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ly in front of the Seventh regiment.
Some of the scouts had gone part way up the hill, and were talking with the Indians.
Doctor Weiser, surgeon of the Mounted Rangers, joined them, and shook hands with one or two Indians whom he had probably known at Shakopee.
One Indian advanced and shot him through the heart.
He fell, and died without speaking a word.
The scouts fired, and the Indians fell back behind the ridge, returning the fire, one shot taking effect upon scout Solon Stevens, of Mankato.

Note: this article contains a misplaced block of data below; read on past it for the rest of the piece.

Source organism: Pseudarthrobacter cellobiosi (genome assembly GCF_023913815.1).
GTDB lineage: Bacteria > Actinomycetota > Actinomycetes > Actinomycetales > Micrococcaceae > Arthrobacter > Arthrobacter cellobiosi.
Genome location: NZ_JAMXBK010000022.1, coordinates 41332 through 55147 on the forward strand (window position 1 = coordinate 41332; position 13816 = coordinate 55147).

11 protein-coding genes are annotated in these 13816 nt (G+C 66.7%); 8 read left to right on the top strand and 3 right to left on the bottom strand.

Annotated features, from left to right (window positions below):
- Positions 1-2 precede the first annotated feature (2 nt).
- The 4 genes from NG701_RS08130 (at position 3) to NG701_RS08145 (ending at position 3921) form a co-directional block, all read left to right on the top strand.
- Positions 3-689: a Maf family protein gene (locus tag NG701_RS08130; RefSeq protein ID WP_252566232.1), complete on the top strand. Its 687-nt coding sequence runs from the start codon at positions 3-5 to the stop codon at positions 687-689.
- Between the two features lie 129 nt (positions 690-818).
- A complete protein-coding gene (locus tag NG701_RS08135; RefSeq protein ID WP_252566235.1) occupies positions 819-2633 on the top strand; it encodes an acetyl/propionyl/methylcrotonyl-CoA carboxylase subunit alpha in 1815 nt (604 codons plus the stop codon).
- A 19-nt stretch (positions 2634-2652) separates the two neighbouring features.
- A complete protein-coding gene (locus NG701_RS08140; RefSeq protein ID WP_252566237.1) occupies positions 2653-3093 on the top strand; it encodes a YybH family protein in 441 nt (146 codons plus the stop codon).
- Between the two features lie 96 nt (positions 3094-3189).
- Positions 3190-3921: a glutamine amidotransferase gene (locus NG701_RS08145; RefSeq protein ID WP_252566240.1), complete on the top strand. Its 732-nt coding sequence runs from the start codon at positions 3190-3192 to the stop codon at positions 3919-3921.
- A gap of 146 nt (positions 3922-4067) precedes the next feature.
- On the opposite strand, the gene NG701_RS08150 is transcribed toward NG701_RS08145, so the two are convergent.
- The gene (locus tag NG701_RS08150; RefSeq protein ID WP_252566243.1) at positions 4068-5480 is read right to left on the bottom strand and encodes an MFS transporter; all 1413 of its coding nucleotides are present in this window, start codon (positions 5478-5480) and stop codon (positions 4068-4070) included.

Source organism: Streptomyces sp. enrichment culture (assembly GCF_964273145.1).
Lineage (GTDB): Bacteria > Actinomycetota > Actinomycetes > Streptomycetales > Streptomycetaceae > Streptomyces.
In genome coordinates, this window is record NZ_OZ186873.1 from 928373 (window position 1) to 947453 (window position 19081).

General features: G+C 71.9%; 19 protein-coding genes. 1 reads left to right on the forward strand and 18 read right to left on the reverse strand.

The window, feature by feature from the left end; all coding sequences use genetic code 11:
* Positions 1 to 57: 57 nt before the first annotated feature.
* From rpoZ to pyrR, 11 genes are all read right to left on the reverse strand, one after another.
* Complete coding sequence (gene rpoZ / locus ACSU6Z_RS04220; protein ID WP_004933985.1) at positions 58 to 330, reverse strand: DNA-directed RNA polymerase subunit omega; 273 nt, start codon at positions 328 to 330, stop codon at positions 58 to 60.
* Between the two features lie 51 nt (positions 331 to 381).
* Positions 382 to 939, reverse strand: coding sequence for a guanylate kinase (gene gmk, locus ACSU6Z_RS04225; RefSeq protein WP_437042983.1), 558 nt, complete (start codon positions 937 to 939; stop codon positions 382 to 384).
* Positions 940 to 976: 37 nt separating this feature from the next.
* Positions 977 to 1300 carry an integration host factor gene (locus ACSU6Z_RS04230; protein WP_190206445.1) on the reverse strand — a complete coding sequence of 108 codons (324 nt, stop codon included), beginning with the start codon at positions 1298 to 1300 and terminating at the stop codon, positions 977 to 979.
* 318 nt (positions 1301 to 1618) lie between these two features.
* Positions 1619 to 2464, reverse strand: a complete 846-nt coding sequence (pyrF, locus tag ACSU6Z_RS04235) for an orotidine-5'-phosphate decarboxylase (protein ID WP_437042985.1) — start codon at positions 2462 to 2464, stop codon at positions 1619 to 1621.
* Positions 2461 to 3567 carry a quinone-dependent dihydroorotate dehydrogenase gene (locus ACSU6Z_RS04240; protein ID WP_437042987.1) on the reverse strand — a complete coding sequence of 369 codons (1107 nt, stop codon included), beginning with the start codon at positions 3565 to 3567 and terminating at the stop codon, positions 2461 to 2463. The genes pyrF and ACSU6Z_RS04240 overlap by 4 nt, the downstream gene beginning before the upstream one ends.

It proved to be but a slight wound in the hip. The ball had first passed through his rubber blanket, which was rolled up on his saddle.
An ambulance was promptly sent out, which met the body of Doctor Weiser, being brought in on a horse.
The first battalion of cavalry--Captains Taylor, Wilson, and Anderson's companies — was promptly ordered to the scene of Doctor Weiser's death, where the scouts were skirmishing with the Indians.
They found the ground so broken that they dismounted a